Free Agent Focus: Offensive Line (Part 2)


Carl Nicks

In the first part, we spent the bulk of the conversation discussing what the Falcons could or should do to address their need at left tackle. But not to be overlooked are the potential open holes on the interior at center and right guard.

While the Falcons have somewhat of an answer at center in Joe Hawley, they might not be completely comfortable entrusting the gig to him. It would be smart to bring in at least a veteran that can function as a reserve if not a direct competitor for the job. The team could also opt sign an established veteran that could definitely land the job because there is a strong group of free agents this off-season. Chris Myers (Houston), Scott Wells (Green Bay), Jeff Saturday (Indianapolis), Dan Koppen (New England), Andre Gurode (Baltimore). and Nick Hardwick (San Diego) headline the list of candidates.

Myers is likely to land a lucrative contract around $50 or so million that makes him one of the more highly paid centers in the league. Wells also being one of the younger options is likely to land a lucrative deal from Green Bay or another team on the market. Although he’ll probably be had for a slightly cheaper price than Myers.

Saturday is possibly a future Hall of Famer, but he may opt to retire this off-season. And while he would definitely be a great stopgap for a year or two in Atlanta, it would seem counter-intuitive given the Falcons desires to get younger. Koppen is no spring chicken, as he’ll turn 33 at the start of the 2012 season. He’s missed all but the first half of the Patriots Week 1 opener with a broken ankle. Although initial reports indicated that Koppen would only miss 4 months due to the injury, which would mean that he could be 100% by now or nearly there. He’s been a mainstay in New England since 2003, and it’ll be interesting to see if they let him walk.

Gurode played the bulk of this past year at left guard for the Ravens, after the Cowboys cut him this past summer. He’ll turn 33 in March and would definitely add a physical element up front. His ability to play guard or center could make an attractive target, but the Falcons definitely won’t break the bank to sign him.

Hardwick is also considering retirment, thanks in large part due to the issues that teammate Kris Dielman suffered due to concussion-related seizures. Hardwick is still relatively young, as he’ll be 31 when the season starts. He has been under the radar over most of his career in San Diego, rarely getting the accolades of others, but being a consistently good starter up front. If he still wants to play for a few more years, and departs San Diego he could be an option for Atlanta.

But if the Falcons don’t go after one of these bigger names, then someone such as Jamey Richard (Colts), Tony Wragge (Rams), Scott Mruczkowski (Chargers), or Geoff Hangartner (Panthers) who are serviceable reserves with some starting experience that could compete directly with Hawley, and be much cheaper options.

At right guard, the Falcons are probably a bit more likely to spend some big money than they are at center. Garrett Reynolds struggled early in the season, and Hawley was clearly outmatched for the job the rest of the way. While the team might hope that Mike Johnson can make a healthy return and push for the job, they should probably move forward under the expectation that Johnson is no longer a viable long-term option.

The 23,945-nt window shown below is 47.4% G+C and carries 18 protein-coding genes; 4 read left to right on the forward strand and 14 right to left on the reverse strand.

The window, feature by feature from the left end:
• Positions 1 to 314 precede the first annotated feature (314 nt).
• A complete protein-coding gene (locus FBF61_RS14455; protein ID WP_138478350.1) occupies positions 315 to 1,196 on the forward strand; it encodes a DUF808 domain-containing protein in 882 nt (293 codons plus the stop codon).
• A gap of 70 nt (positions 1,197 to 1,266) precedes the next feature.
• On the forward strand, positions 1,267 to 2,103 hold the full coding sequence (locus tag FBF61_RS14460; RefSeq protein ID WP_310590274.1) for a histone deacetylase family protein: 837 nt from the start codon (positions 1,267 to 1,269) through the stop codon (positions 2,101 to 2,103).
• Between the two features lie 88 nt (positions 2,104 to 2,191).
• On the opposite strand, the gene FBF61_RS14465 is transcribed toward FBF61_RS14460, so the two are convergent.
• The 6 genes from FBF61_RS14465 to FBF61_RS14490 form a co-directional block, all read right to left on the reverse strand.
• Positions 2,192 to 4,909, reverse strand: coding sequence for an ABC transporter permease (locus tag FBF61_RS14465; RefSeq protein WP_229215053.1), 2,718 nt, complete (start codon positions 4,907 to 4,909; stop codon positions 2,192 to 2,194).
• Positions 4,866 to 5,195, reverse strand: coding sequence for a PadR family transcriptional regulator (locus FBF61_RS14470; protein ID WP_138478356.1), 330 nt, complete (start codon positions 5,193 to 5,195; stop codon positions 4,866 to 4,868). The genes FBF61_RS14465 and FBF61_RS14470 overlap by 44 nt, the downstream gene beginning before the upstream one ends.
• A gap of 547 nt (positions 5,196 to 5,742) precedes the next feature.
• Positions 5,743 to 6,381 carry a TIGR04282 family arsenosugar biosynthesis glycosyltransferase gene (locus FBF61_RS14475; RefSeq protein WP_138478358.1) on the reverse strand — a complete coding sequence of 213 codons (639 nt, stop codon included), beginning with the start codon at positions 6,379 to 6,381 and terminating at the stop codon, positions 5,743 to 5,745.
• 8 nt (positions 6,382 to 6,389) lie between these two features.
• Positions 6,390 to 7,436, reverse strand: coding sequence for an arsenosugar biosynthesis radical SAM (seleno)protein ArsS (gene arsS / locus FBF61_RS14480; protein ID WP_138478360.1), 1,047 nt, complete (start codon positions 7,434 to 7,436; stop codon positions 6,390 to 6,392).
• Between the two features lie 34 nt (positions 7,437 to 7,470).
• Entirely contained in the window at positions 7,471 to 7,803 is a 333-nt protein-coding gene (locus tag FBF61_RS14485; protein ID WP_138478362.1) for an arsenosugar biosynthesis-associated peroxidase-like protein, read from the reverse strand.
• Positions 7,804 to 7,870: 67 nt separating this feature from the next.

Carl Nicks is the top free agent, and most suspect he’ll price himself out of New Orleans. That would mean of course that if the Falcons pursue him, they would have to spend the cash to lure him here. It’ll be interesting to see if the Falcons can keep some of their own prominent free agents and also afford to make a strong play for Nicks. He would definitely beef up the Falcons interior and give them the sort of right guard that could push the pile as well as keep Matt Ryan’s jersey cleaner.

The next name on the list is Ben Grubbs, who is a solid to good guard for the most part. Grubbs will also be an expensive option, but as a Georgia native, might come somewhat cheaper than Nicks. What he lacks in size compared to Nicks, he makes up for with athleticism.

Philadelphia’s Evan Mathis is also a player that could find his bank account enhanced this off-season. He’s coming off a good year in Philadelphia, after spending years as a journeyman and backup mostly. He probably won’t be as expensive as either Nicks or Grubbs, making him arguably the best bang for your buck if he can reproduce his production in Philadelphia here in Atlanta.

Other options include Tennessee’s Jake Scott, who has been a steady, yet unspectacular starter for the Titans over the years. He’ll turn 31 this off-season, and really only makes sense if the Falcons cannot get one of the bigger names.

The rest of the class isn’t really filled with anybody that really makes the needle move, and the Falcons would probably be better off targeting options in the draft if they were not able to snag one of these four options at guard. It is a fairly deep class of guards for this draft, and subsequently the Falcons may try to find their long-term answer there.

That might be the best plan for the Falcons: get immediate help at left tackle via free agency, but still try to cultivate a young guy at right guard if they cannot afford one of the premier free agents. Either way, you can expect some substantial additions to the Falcons offensive line to try and bolster this unit for 2012 and beyond.

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Aaron Freeman
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